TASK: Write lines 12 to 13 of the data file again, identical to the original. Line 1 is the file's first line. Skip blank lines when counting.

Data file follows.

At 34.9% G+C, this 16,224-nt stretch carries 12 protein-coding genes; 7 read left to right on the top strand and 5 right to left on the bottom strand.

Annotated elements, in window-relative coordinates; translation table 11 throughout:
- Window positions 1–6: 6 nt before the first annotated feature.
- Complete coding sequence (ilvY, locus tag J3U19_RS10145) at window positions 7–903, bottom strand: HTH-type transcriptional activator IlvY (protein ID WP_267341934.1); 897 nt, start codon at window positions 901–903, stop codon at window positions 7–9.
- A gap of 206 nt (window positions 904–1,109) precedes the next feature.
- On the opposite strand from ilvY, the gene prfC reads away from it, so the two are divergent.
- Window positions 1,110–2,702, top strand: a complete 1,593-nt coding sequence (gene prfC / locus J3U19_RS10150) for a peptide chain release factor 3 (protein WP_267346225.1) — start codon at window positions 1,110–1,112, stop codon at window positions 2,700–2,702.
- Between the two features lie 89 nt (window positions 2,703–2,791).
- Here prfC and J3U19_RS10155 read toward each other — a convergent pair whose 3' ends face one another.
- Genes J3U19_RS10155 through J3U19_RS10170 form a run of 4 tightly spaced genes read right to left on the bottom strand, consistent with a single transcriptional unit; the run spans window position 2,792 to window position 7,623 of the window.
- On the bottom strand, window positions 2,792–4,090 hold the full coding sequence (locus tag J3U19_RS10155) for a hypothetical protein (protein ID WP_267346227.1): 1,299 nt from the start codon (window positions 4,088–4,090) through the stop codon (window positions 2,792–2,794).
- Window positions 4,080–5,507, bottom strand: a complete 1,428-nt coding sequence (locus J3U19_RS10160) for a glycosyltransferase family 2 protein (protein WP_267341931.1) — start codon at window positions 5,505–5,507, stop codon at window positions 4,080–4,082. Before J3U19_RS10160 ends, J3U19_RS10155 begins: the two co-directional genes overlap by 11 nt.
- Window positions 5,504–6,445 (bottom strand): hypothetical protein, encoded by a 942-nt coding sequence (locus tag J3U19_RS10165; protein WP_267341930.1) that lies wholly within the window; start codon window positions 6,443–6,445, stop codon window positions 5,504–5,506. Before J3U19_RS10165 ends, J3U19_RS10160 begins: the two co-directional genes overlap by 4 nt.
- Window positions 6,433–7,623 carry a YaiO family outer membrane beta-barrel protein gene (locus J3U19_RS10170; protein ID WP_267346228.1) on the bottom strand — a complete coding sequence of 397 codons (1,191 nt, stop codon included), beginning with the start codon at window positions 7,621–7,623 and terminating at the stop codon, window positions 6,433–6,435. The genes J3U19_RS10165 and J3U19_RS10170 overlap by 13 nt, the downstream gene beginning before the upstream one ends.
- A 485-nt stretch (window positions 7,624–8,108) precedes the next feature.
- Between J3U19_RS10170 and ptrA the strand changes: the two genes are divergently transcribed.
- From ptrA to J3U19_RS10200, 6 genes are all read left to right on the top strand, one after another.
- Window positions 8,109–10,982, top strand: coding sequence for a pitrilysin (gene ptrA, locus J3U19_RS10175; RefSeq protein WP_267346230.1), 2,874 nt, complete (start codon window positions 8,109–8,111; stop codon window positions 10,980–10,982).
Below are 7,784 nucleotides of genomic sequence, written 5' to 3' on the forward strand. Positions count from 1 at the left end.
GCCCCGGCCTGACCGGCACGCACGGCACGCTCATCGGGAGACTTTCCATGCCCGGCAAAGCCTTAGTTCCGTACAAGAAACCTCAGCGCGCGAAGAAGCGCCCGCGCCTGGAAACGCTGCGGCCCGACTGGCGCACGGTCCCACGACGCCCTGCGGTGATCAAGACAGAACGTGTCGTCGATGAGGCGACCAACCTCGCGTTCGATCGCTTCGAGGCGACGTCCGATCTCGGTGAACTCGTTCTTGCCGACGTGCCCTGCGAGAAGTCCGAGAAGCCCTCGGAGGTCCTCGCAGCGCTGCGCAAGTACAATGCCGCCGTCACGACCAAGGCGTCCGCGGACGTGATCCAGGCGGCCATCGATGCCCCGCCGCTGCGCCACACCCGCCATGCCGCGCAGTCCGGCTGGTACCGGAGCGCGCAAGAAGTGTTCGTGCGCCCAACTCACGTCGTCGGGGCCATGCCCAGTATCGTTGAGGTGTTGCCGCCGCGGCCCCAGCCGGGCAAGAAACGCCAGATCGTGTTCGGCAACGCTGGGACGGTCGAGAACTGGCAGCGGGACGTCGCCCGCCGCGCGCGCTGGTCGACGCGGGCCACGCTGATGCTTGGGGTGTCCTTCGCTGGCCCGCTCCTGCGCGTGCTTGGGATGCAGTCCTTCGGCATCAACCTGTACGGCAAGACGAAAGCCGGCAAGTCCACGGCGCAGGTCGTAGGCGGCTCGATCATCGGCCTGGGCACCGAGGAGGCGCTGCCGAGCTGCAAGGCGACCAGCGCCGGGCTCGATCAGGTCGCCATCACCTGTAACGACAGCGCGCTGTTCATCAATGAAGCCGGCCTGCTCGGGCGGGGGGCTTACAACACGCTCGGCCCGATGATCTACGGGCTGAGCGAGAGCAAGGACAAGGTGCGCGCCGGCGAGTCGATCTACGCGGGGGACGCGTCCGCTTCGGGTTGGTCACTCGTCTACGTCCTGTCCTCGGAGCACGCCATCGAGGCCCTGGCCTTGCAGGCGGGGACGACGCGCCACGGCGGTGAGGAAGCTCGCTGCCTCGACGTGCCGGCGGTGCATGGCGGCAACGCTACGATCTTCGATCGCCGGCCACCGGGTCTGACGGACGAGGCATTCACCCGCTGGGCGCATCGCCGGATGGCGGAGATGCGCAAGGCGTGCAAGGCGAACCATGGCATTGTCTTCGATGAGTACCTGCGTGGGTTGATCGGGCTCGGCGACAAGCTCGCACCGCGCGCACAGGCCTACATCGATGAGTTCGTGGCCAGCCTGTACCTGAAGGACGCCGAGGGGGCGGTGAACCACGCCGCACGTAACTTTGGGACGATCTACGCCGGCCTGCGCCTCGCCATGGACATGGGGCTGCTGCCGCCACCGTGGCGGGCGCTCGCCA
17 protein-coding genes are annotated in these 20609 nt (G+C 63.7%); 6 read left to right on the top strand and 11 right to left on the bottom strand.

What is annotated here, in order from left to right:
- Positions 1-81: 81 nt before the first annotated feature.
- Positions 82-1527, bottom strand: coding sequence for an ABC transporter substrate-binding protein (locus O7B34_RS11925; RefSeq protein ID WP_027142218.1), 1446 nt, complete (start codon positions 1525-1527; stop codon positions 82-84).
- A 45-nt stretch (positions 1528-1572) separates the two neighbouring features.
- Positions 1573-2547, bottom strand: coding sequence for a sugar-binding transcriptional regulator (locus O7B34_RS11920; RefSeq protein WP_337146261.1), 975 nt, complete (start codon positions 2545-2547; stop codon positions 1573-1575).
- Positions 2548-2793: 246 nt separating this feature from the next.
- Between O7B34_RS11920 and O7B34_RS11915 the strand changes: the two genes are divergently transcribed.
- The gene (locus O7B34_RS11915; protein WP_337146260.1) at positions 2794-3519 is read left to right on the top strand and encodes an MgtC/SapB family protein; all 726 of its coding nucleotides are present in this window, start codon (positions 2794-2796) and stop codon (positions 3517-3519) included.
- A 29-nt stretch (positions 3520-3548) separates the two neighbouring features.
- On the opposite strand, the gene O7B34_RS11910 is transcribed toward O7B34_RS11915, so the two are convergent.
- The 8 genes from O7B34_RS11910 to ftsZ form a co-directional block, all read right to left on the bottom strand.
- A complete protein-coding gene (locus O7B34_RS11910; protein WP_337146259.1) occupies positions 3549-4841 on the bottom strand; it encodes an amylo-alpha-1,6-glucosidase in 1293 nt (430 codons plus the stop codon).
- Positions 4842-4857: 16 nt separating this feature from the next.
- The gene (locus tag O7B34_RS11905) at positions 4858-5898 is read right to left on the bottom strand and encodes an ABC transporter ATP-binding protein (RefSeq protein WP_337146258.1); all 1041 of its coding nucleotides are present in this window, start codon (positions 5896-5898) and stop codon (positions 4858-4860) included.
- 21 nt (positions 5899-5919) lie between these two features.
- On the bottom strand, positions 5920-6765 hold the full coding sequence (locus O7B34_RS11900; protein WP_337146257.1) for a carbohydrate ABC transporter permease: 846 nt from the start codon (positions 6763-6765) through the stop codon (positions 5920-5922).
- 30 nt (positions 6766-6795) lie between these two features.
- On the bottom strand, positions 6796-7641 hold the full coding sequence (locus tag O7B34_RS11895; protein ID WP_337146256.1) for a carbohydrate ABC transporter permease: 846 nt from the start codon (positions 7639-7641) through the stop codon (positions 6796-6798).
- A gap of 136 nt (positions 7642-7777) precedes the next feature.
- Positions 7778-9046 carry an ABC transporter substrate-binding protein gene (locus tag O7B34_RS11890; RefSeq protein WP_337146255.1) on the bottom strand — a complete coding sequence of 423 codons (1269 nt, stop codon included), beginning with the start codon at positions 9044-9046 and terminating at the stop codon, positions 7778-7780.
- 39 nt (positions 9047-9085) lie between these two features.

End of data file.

- Window positions 4,080–5,507, bottom strand: a complete 1,428-nt coding sequence (locus J3U19_RS10160) for a glycosyltransferase family 2 protein (protein WP_267341931.1) — start codon at window positions 5,505–5,507, stop codon at window positions 4,080–4,082. Before J3U19_RS10160 ends, J3U19_RS10155 begins: the two co-directional genes overlap by 11 nt.
- Window positions 5,504–6,445 (bottom strand): hypothetical protein, encoded by a 942-nt coding sequence (locus tag J3U19_RS10165; protein WP_267341930.1) that lies wholly within the window; start codon window positions 6,443–6,445, stop codon window positions 5,504–5,506. Before J3U19_RS10165 ends, J3U19_RS10160 begins: the two co-directional genes overlap by 4 nt.